How letters of credit help exporters and importers create a stable partnership
The letter of credit is a crucial aspect of international transactions. International trade involves some risks: for an exporter, the risk of buyers failing to pay for goods, while for an importer the risk of paying without receiving any goods. In addition, because of the distances and different law systems involved, it may be hard to resolve any dispute. The Letter of Credit (L/C) becomes indispensable since it ensures that payment is received, making imports and exports easier and more reliable. It is basically a promise to pay given by an Issuing Bank, acting on instructions from its customer, generally a buyer, to make a payment to a Recipient, through one of its correspondents acting as Notifier, provided that certain requirements, specified in the terms of a letter of credit, are met. In different words, a buyer’s bank guarantees payment to the seller’s bank on presentation of required documents as per L/C. Nowadays, in modern business world, most commercial L/Cs are governed by a set of international rules, developed by the International Chamber of Commerce; these rules are referred to as Uniform Customs and Practice for Documentary Credits.
An exporter, thanks to a L/C, can obtain a long list of advantages. The major threat relies on the creditworthiness of the buyer, L/C will minimize such risk. It will also eliminate the risk of denied payment due to disputes on quality of goods, as often happens, dishonest buyers intentionally delay or hold payments by complaining on quality of goods and this will not be feasible with a L/C if all the documentary requirements are satisfied. Moreover, the export order will become safe providing the security that buyers cannot cancel or amend orders, besides, a L/C will also give an assurance to receive money in full and on time allowing the seller to save time, reducing financial and production risks, and better plan shipments and business activity.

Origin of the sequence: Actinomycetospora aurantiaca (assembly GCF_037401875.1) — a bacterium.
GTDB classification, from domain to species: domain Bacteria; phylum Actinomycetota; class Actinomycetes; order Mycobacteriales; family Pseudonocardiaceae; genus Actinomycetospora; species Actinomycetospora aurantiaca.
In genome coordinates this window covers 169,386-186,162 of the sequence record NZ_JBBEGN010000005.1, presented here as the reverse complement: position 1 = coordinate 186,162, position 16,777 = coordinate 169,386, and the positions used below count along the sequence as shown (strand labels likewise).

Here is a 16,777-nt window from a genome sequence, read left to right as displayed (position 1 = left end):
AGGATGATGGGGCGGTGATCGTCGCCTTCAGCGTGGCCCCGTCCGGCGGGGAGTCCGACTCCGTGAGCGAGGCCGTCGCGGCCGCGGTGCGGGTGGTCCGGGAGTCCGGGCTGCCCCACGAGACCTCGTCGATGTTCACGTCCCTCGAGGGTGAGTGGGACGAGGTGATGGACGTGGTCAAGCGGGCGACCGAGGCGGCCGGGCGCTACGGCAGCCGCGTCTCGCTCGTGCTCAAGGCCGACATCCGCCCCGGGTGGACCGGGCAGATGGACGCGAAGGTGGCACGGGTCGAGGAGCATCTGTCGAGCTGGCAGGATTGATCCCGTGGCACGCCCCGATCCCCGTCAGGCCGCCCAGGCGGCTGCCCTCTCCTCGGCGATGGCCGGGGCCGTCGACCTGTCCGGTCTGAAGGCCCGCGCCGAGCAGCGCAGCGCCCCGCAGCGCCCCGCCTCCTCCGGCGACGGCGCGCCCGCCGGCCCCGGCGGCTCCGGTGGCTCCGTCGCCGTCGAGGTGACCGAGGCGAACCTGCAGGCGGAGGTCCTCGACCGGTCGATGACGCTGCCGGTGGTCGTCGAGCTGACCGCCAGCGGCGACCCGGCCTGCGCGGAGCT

As mentioned above, a L/C provides benefits to both parties involved in an international transaction. Importers, thanks to a L/C, make sure they receive cargo as per delivery schedule requested and according to all the remainder requirements specified in the documentary credit. Furthermore, by a letter of credit, importers can demonstrate their solvency and avoid or reduce payments in advance.
It is important to be aware that using a L/C involves additional costs. Banks charge for providing such services, thus it is sensible to weigh up the costs against the security benefits. Despite their benefits and importance, they can also sometimes result in expensive delays, bureaucracy and unexpected costs. A L/C, in fact, is sometimes deliberately issued with mistakes or with clauses that are different from the contract of sale, thus reducing its efficiency as a secured payment mechanism.
In conclusion, a L/C gives the opportunity to exporters and importers to widen their businesses by dealing with not only politically stable countries and trading partners with a good reputation, but also finding new partners especially in emerging countries. Importers can show they are credit-worthy and exporters can demonstrate they are able to produce and ship goods on time, thus it is possible to state that L/Cs enable new partners to know each other and to do business effectively, thereby they provide the basis for a long and stable commercial relationship.